Show of best practice
A Badgingarra Merino stud inspired by late wool science revolutionary Jim Watts opened its doors to the public last Friday to highlight its best practice methods.
Challara Poll Merino stud principal Peter Wilkinson welcomed 60 visitors to his family’s property for the full-day event, which was the first one held at the stud in years.
Guests listened to speakers addressing a range of topics focused on the many challenges facing Merino producers today.
The open day and workshop, on how to fully utilise Merino production with profitable outcomes, touched on the role of fat in resilience, reproduction and farm profit, as well as intramuscular fat, whole body energy, regenerative farming and the value of shearing twice a year.
Mr Wilkinson and his father, Ron, set out in the early 1990s to follow the science of the now late Dr Watts, who died two years ago.
Dr Watts was the founder of the soft rolling skin or SRS method of breeding sheep, which involves using visual and objective selection to optimise fleece quality and quantity.
The research veterinarian specialised in skin and fleece biology of Merino sheep, Angora goats and alpacas.
He worked for CSIRO on the follicle and fibre characteristics associated with the resistance of sheep to fleece-rot and flystrike.
Encouraged by Dr Watts’ breakthroughs, the Wilkinsons initially took up SRS principals to solve fly-strike issues.
As they went along, they also found their sheep evolved into plainer body types and had a multiple of balanced traits and were highly productive.
Passionate NSW Merino sheep breeder Jim Gordon, who was Dr Watts’ right-hand man, presented his “whole body energy” topic, from the office of his farm through ZOOM.
“Lighter skin sheep may only need 20 kilojoules of energy per day to maintain their body, leaving 10 additional kilojoules to be used in other areas, (muscle, fat and wool),” he said.
“Wool cut is the most concerning subject among many farmers, but it shouldn’t be.
“I suspect fertility is the number one profit driver.”
Mr Gordon said ewes focused on putting energy into building wool follicles, instead of muscle and fat, would lead to heavy-cutting wool sheep struggling to stay alive.
He said ongoing research into the percentages of wool, muscle, fat and fertility was essential in developing any balanced sheep enterprise.
“Dr Watts discovered that supple skins made it easier for nutrient filled blood vessels to get from the sheep’s heart all the way to the follicle bulb,” Mr Gordon said.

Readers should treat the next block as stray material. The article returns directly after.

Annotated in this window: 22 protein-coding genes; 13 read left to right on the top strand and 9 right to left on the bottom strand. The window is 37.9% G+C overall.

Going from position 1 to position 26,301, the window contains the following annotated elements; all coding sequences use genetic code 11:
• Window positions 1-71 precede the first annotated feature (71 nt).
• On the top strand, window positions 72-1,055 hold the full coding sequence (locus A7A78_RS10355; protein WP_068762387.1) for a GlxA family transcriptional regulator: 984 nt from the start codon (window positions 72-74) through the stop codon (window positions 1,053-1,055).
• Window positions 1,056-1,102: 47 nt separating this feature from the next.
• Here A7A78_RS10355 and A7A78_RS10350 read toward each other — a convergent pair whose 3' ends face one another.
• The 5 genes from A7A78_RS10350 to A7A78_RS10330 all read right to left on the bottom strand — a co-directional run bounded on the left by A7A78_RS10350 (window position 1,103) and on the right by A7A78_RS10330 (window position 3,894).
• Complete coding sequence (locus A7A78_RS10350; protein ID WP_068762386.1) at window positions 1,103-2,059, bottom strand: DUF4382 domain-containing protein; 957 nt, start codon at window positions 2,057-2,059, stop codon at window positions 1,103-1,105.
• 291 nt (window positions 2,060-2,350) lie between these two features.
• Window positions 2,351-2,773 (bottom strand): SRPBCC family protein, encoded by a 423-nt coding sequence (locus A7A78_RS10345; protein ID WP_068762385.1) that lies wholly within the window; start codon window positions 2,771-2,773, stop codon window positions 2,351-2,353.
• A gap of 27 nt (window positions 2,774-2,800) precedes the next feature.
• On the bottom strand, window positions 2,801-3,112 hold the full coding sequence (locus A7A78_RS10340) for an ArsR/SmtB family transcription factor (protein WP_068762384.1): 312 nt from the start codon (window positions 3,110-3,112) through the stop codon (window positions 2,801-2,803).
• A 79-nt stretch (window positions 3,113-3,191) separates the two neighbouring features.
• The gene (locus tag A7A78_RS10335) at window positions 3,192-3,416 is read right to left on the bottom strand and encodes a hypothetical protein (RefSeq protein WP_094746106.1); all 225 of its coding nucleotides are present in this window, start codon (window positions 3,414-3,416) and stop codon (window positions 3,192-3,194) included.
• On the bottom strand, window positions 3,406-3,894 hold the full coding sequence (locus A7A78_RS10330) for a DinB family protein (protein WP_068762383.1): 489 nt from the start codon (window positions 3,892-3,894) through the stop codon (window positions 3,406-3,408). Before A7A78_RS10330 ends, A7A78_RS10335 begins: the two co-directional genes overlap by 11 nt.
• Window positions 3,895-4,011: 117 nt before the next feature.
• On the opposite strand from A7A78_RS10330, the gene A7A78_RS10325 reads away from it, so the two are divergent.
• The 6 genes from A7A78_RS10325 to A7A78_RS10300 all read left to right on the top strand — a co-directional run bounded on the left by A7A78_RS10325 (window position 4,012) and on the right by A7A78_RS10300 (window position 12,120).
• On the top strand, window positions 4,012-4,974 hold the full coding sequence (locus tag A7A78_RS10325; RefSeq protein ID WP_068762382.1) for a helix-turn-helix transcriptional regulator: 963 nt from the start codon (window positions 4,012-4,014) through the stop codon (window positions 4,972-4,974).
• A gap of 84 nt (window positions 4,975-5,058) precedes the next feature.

“This makes it easier for the sheep to grow wool,” Mr Gordon said.
“The thinner the skin the longer the staple length of the wool fibre. We all need easier care sheep that make money.”
Australian Wool Network WA wool manager Greg Tilbrook said Challara started producing stable length of up to 130mm as it progressed with Dr Watts’ principles.
“I suggested to Ron that he shear every six months because 130mm length was hard to sell — at that length the fibre breaks during processing,” Mr Tilbrook said.
He said to shear twice yearly, wool must be at least 60 to 70mm to target the emerging open top market, predominately directed at active outdoor wear.
“Challara’s woolclip — which has maintained no less than 45 Newtons per kilotex of strength in the adult ewe flock — is in repeat demand from Lempriere Australia, The Schneider Group and Mondiano Australia, because they know those wools process well,” Mr Tillbrook said.
Mr Wilkinson said when he first considered shearing every six months, he questioned whether his sheep flock could achieve the minimum 60mm length.
He said initially a number of the low grade commercial ewes didn’t make the specification.
But he overcame that challenge by increasing selection pressure on the flock and understanding the principals of staple length and nutrition.
Field day visitors were able to witness how Challara breeding had benefited from Dr Watts’ science. They inspected ewes and rams that displayed deep crimping white and soft wools with an abundance of highly-dense and well-aligned fibres that opened freely.
Mr Wilkinson has also turned his attention towards producing better quality pastures and crops through improved soil health with the goal of boosting livestock nutrition.
Hi-Tech Ag Solutions agronomist Luke Freeman found high levels of calcium from soil tests taken at the Wilkinson’s farm, offset with low levels of magnesium.
“The Wilkinsons’ goal is to reduce their phosphate inputs which will have less impact on soil biology,” he said.
“To improve pasture quality, we have looked at plant diversity and the application of a broad range of minerals and trace elements so that the animals will benefit.”
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